January 22, 2024
Paid State Leave Laws Expanding
2023 brought many shifting compliance obligations for employers, including new federal and state laws and regulations expanding worker protections. The widespread adoption of remote and flexible work arrangements over the last few years has led to an increasing number of states and localities passing paid sick leave, paid leave for any reason, and paid family and medical leave. While paid leave gained a stronger foothold in 2023, there’s no reason to expect this trend to slow down, as more states and local governments are likely to enact similar legislation in 2024. This means more organizations will be subject to paid leave requirements in the upcoming year, increasing employers’ compliance and administrative burdens. At the start of 2023, 14 states—Arizona, California, Colorado, Connecticut, Maryland, Massachusetts, Michigan, New Jersey, New Mexico, New York, Oregon, Rhode Island, Vermont and Washington—already had paid sick leave mandates in place. On the other hand, Maine and Nevada require employers to provide paid leave for any reason. During the year, Minnesota and Illinois both passed paid leave laws, which take effect Jan. 1, 2024. Some states amended their existing paid sick leave laws in 2023 to benefit employees. For example, California expanded the amount of paid sick leave employers must provide workers from three days per year to five, effective Jan. 1, 2024.
In 2024, employers not subject to state or local paid sick leave requirements should be attuned to legislative momentum on this topic in locations where they operate, as it’s likely that more areas will pass paid leave mandates. Employers already subject to paid sick leave laws should stay alert to amendments that would expand such leave, especially for reasons related to reproductive loss, bereavement, organ donation and public health emergencies, all areas in which states have increasingly granted leave entitlements in recent years.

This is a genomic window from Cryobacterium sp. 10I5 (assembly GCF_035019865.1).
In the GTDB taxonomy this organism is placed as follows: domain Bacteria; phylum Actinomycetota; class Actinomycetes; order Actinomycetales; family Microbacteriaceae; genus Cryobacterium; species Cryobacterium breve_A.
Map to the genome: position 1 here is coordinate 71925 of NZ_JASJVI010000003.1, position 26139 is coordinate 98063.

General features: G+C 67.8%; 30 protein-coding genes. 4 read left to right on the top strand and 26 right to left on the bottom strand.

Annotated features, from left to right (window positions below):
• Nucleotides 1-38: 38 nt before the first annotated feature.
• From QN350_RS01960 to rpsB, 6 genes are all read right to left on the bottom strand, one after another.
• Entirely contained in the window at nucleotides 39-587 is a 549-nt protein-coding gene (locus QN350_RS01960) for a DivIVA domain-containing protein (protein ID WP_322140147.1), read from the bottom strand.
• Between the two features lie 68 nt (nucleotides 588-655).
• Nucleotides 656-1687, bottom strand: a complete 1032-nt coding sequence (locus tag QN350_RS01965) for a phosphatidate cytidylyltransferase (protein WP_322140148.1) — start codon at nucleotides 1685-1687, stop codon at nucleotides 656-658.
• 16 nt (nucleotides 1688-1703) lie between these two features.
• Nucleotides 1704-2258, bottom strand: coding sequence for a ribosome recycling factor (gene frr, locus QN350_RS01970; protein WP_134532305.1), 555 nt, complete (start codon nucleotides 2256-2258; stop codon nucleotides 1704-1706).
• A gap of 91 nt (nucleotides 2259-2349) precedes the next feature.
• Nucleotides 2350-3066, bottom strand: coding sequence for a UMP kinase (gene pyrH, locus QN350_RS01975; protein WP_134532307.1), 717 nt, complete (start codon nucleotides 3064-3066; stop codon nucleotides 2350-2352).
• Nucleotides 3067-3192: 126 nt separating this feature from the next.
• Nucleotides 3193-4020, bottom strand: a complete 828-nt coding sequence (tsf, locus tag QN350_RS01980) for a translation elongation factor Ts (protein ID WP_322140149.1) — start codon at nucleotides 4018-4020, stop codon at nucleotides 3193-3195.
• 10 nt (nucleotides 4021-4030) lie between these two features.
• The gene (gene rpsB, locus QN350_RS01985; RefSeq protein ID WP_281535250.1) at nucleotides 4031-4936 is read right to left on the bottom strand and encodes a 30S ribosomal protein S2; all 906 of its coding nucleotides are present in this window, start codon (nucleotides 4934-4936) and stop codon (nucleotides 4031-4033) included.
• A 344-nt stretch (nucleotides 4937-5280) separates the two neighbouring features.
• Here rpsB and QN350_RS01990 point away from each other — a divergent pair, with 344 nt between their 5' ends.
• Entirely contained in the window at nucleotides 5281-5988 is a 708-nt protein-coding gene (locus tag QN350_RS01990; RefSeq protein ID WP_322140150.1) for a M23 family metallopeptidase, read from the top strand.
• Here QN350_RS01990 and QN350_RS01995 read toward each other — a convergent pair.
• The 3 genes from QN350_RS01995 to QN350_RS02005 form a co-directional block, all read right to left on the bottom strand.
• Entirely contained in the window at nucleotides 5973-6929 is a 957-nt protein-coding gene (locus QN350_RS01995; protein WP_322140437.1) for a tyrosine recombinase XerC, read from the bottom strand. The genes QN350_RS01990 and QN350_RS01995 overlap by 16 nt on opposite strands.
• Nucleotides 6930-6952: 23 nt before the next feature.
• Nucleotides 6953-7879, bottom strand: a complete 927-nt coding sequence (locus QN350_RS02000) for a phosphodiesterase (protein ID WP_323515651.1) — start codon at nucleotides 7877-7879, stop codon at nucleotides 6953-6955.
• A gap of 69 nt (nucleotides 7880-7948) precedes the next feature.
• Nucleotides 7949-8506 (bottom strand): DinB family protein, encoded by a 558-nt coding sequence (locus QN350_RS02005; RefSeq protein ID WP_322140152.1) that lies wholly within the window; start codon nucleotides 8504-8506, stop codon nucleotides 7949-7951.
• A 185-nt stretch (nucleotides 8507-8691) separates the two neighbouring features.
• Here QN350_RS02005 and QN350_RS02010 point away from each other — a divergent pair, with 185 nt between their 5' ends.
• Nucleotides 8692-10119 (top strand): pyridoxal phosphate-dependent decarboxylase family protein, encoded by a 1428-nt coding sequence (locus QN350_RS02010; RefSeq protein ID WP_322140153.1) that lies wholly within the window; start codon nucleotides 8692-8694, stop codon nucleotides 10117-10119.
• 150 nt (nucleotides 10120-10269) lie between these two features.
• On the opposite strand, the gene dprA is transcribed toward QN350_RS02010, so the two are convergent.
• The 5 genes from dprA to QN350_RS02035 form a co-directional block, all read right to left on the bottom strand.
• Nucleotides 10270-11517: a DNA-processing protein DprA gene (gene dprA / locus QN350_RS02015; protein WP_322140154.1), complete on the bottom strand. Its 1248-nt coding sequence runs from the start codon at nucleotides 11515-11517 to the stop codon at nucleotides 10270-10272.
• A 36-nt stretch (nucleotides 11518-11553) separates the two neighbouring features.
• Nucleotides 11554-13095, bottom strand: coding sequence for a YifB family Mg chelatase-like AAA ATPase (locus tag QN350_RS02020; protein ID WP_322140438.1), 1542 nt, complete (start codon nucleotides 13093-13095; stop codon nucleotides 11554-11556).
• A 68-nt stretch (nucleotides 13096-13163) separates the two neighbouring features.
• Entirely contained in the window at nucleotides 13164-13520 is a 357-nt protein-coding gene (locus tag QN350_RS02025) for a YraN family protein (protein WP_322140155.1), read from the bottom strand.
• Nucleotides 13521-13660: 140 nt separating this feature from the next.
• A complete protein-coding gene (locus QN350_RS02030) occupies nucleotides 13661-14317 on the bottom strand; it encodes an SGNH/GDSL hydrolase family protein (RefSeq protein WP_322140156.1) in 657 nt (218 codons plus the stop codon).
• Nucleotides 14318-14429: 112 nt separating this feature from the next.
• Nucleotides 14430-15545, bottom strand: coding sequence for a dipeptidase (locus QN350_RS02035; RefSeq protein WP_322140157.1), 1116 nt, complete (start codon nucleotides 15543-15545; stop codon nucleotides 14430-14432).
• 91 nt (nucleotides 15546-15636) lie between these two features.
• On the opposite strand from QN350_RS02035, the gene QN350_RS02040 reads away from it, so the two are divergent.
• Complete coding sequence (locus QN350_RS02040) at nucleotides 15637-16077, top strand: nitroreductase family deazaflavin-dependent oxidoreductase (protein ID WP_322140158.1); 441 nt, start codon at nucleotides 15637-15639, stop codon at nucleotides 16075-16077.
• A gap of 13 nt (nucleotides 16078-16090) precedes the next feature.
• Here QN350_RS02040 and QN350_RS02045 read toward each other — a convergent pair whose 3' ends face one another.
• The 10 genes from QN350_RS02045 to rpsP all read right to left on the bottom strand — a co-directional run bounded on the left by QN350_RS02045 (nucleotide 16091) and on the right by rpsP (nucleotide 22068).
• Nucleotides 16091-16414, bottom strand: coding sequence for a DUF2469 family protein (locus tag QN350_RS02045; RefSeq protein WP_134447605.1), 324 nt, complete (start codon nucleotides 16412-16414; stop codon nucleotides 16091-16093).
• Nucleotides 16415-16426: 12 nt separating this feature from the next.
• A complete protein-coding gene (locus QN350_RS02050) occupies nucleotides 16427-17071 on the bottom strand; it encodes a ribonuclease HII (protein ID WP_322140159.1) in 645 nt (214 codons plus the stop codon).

While paid leave laws will likely become more widespread as additional states and local governments pass related legislation, employers can consider embracing this trend even if they’re not legally required to do so. Although paid leave may seem like another expensive benefit for employers to offer, it presents an opportunity to cultivate employee loyalty, boost engagement and improve productivity. Establishing loyalty among workers is vital for employers struggling to navigate the competitive labor market. Offering attractive benefits, such as paid leave, can make organizations more enticing to applicants and strengthen retention among existing workers. Flexible benefits, including paid sick and medical leave, are extremely popular with employees, especially among younger workers. Therefore, providing paid leave benefits can help organizations remain competitive when recruiting key talent in 2024. Furthermore, paid leave can be an important component of providing a safe and healthy workplace for employees. With this in mind, while offering paid leave is an expense, it’s also an investment, which can be good for workers’ productivity and morale and an organization’s bottom line.